Coke dominates the fountain business, deploying its equipment and syrups in what analysts estimate to be roughly 70 percent of the restaurants, movie theaters, dining halls and other spots where soda is served on tap.
Coke, after all, started as a fountain business, whereas Pepsi began selling cola in bottles, avoiding a fight with its rival at the drugstore lunch counter.
The most recent innovations in fountain technology occurred about three decades ago, when bulky metal machines with six, eight or more valves started moving out from behind the counter and inviting customers to fill their own cups.
In an effort to recapture some of the magic of a drugstore soda fountain, Coca-Cola began working in 2004 to reinvent the fountain machine, a device both beverage companies had long left in the hands of third-party equipment manufacturers.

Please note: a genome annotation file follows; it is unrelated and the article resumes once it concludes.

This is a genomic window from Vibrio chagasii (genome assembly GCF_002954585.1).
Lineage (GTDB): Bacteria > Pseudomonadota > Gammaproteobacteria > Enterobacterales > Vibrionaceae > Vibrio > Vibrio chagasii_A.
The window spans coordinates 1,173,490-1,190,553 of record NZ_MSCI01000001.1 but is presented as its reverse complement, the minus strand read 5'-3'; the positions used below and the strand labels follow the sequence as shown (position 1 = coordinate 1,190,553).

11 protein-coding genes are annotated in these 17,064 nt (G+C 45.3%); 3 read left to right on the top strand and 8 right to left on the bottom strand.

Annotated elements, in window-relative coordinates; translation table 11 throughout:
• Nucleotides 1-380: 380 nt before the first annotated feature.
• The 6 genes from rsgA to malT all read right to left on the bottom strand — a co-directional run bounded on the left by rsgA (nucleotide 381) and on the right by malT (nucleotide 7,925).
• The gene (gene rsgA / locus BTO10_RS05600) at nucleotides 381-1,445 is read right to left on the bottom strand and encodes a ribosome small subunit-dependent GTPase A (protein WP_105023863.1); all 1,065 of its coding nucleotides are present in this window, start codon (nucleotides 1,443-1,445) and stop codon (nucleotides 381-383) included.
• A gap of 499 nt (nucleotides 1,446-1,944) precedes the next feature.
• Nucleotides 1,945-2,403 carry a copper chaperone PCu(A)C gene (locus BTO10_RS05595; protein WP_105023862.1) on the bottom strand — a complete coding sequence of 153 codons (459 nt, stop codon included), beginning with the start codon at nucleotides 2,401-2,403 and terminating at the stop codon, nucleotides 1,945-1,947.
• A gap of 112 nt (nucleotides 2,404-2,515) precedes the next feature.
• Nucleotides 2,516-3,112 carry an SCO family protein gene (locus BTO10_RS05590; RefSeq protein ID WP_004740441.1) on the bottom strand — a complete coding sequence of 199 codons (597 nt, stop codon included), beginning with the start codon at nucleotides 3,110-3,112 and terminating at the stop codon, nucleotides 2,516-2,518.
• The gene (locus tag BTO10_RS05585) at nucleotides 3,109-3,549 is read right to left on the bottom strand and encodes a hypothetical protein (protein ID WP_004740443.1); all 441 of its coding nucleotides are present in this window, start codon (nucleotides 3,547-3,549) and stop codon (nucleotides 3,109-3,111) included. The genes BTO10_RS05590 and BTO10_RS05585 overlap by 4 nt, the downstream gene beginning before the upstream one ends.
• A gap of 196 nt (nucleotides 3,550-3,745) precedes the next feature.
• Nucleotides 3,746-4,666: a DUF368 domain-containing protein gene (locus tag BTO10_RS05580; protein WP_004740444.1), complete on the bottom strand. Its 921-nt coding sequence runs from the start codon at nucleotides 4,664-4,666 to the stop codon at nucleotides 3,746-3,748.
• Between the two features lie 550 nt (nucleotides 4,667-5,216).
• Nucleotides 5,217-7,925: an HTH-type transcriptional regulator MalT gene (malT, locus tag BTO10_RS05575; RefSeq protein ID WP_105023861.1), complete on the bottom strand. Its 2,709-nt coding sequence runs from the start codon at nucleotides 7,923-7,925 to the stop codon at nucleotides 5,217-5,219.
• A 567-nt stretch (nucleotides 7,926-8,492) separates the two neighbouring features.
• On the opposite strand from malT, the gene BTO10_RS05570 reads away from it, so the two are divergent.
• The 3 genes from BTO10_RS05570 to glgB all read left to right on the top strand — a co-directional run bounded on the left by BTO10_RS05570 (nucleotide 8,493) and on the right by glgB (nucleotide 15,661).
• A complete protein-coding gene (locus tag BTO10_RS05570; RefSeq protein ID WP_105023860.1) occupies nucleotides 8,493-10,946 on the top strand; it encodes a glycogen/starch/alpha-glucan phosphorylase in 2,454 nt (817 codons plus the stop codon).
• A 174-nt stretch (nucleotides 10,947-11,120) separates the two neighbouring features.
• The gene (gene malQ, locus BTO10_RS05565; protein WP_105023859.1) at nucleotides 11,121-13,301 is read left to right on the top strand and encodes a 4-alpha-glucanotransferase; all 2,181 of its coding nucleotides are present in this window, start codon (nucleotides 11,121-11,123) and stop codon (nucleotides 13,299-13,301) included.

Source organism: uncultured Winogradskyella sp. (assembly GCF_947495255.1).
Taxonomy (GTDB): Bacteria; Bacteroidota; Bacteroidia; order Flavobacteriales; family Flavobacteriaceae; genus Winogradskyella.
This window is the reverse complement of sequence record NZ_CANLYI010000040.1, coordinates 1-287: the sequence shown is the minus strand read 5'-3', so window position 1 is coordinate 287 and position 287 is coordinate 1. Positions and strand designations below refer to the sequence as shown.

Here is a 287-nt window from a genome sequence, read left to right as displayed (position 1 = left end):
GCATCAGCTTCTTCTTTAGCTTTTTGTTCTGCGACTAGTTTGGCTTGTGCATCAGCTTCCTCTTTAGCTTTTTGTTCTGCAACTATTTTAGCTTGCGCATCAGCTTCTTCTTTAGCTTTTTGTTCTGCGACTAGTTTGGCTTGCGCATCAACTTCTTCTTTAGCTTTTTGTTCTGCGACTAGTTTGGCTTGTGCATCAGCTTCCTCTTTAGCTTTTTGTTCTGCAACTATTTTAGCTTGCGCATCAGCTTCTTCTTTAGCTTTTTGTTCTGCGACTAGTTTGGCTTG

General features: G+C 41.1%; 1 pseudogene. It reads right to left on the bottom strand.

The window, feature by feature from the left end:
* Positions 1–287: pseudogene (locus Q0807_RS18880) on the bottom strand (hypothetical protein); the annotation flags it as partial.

Six years later, Freestyle made its debut. It was a sleek, red retro machine with an embedded touch screen and had been designed by the same Italian company that gave Ferraris their contours. Freestyle offered customers the chance to experiment with 100 different Coca-Cola products to concoct drinks that came out of a single dispenser in pulsating bands of color.
Suddenly, the fountain business was sexy.
Coke has used feedback from Freestyle to offer tailor-made beverages, like Thor Thunder Fusion, a limited-edition drink concocted to coincide with the opening of the movie “Thor: The Dark World” last fall and available only at four AMC theaters in the Atlanta area.